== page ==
Elenco | UC100 | Owner Manual | Elenco SCM450 Snap Circuits SnapMicro I Deluxe ® Owner Manual

Elenco SCM450 Snap Circuits SnapMicro I Deluxe ® Owner Manual
TM
SNAP-MICRO I
Instruction manual
Elenco® Electronics Inc.
Rev A
2.
3.
4-6
7
8
8-10
11-14
15-19
20-23
24
26
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Index to Pages
About This Manual
SECTION 1: ELECTRONIC COMPONENTS
Connectors, Resistors, Switches, Diodes, Motors, Speakers, Transistors, and U8 the Integrated Circuit Module
What is a Micro-Controller?
®
SECTION 2: PROGRAMMING & SNAP CIRCUIT BASICS
Installing Software and Programming Cable
Building the Micro-Controller Circuit
PROJECT 1: Flow Chart Programming and Snap Circuit Basics
Testing A Flowchart Program
PROJECT 2: Adding Amplifier and Loudness Control
PROJECT 3: Comments and Program Length
PROJECT 4: Other Sounds
PROJECT 5: The Tune Wizard
PROJECT 6: Robotic Sounds
PROJECT 7: Switches and Digital Inputs
PROJECT 8: Counting and Displaying Events
PROJECT 9: Using Serial Terminal
PROJECT 10: Using Serout, Serin, and Terminal Window
PROJECT 11: Checking for Errors
PROJECT 12: The DC Motor/Generator
®
SECTION 3: PROGRAMMING FOR SNAP CIRCUITS
PROJECT 13: The Flying Saucer
PROJECT 14: Analogue Sensors and Analog to Digital Conversion (adc)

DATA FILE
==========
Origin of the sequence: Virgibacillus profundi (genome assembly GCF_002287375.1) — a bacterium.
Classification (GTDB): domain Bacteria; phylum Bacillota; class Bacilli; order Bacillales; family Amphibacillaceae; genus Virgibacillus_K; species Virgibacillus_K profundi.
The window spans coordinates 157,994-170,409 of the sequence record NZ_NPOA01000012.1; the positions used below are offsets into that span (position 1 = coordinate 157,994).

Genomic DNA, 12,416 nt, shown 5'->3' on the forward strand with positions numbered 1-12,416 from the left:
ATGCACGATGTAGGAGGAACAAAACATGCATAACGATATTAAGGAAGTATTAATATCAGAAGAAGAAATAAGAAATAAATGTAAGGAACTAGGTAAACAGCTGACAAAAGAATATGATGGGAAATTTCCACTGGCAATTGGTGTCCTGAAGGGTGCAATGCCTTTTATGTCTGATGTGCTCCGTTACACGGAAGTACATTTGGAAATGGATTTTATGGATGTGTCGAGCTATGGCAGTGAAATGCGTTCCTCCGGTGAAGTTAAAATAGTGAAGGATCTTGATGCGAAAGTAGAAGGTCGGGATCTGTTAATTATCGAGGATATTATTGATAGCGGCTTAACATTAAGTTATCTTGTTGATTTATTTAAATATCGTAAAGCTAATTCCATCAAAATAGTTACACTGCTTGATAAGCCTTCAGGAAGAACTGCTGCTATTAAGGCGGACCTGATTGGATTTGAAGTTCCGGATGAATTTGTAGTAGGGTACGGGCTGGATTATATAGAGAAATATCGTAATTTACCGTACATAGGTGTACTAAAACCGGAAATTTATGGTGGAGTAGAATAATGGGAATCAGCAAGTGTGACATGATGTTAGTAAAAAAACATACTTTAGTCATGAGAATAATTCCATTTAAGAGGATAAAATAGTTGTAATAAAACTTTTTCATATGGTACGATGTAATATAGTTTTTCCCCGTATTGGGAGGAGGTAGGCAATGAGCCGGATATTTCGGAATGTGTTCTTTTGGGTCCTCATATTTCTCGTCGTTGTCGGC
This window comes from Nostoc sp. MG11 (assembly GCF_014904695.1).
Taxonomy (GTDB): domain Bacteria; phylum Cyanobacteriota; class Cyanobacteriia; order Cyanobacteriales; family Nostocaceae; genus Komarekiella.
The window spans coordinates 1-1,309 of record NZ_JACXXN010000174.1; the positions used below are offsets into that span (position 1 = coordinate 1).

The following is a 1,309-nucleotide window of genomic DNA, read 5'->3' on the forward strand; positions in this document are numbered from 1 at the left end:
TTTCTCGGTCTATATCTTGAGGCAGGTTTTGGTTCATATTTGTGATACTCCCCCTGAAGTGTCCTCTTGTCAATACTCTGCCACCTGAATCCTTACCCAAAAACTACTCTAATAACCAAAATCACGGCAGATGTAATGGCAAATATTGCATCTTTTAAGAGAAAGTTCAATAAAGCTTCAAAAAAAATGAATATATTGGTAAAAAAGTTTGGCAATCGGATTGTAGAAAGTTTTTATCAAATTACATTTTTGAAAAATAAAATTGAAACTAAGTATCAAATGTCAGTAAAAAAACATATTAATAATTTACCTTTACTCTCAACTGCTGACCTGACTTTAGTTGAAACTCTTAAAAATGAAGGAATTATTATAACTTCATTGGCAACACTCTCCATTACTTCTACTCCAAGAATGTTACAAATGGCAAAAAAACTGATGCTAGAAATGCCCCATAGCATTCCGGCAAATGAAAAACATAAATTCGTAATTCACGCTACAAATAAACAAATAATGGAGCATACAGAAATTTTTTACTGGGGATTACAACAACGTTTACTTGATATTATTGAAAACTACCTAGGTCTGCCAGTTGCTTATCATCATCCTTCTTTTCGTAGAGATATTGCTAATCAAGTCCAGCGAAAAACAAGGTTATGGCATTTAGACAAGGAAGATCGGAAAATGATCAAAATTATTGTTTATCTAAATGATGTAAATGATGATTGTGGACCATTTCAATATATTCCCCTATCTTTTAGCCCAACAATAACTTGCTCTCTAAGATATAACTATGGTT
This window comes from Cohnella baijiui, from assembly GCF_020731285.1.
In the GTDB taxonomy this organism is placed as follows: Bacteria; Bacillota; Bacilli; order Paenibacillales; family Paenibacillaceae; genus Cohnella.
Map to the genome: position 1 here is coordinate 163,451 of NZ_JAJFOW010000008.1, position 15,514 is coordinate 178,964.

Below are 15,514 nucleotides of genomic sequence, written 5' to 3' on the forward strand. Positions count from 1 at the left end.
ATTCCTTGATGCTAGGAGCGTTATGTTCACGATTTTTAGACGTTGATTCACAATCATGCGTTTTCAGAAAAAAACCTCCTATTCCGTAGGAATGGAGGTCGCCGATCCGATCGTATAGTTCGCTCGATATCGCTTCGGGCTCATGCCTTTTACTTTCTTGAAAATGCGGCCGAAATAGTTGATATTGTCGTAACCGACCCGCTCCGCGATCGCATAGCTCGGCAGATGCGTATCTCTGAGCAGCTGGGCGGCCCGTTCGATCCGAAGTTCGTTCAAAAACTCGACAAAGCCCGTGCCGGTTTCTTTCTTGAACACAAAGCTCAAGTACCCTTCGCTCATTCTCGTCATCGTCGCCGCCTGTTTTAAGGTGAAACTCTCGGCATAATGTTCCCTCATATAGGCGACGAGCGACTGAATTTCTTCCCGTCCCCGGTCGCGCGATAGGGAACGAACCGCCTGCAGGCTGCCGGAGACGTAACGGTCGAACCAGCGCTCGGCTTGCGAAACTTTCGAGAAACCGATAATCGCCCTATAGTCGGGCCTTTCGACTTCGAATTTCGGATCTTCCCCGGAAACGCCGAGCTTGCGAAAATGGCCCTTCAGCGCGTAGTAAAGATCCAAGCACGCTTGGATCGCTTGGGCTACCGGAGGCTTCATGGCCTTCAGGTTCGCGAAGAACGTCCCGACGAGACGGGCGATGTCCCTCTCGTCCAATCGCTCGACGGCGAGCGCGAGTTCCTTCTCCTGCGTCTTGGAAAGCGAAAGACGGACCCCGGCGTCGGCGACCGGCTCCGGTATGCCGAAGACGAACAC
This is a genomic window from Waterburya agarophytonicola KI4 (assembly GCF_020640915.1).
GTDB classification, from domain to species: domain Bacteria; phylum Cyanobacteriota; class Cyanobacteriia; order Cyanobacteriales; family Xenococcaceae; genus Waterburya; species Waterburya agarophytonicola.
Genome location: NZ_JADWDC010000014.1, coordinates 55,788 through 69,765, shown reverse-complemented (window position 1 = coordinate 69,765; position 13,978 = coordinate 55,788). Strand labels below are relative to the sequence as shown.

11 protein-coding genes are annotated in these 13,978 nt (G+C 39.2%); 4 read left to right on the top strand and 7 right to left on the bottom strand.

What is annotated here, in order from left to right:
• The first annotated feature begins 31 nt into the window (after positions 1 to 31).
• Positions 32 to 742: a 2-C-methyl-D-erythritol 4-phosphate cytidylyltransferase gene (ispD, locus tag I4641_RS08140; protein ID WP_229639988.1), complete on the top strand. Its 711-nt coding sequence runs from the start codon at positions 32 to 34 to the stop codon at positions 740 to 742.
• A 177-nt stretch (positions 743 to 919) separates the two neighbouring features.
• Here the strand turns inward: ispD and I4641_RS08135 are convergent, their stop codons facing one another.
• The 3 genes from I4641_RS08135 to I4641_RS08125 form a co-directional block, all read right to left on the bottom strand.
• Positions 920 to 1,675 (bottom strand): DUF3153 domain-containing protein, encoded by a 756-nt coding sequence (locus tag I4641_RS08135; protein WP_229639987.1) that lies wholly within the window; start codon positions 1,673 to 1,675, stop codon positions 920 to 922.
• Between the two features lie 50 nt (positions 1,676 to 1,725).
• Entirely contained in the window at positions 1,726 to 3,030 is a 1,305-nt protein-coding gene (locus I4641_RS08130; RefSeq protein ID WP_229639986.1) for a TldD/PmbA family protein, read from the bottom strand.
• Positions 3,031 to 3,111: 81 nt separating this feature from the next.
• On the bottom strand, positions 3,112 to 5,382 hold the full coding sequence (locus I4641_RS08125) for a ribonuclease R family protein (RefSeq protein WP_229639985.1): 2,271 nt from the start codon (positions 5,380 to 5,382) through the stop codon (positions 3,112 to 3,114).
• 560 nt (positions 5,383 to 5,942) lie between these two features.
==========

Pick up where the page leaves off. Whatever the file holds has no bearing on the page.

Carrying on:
PROJECT 15: Auto Calibrating Digital Voltmeter
PROJECT 16: Battery Tester
PROJECT 17: The Photo Resistor
PROJECT 18: Introduction to Data Loggers
PROJECT 19: Green Power Meter or An Energy Cost Data Logger
PROJECT 20: Audio Amplifier and Microphone
®*
SECTION 4: AUDACITY & SOUND CIRCUITS
®
PROJECT 21: Audacity
PROJECT 22: Investigating Sound of Clapping
PROJECT 23: The Clap-Data Program
PROJECT 24: Analyzing Clap Data
PROJECT 25: The Clap it ON, Clap it OFF Circuit
* Audacity is a registered trademark of Dominic M Mazzoni, South Pasadena, CA
1
About this manual
The Snap Circuit Micro-Controller manual is designed to quickly move the user into the world of microcontrollers without any heavy mathematics or science background. All that is required is a computer with
a Windows XP® / 2000® / 98 / 95 operating system and the Elenco® SCM400 starter kit or the Elenco®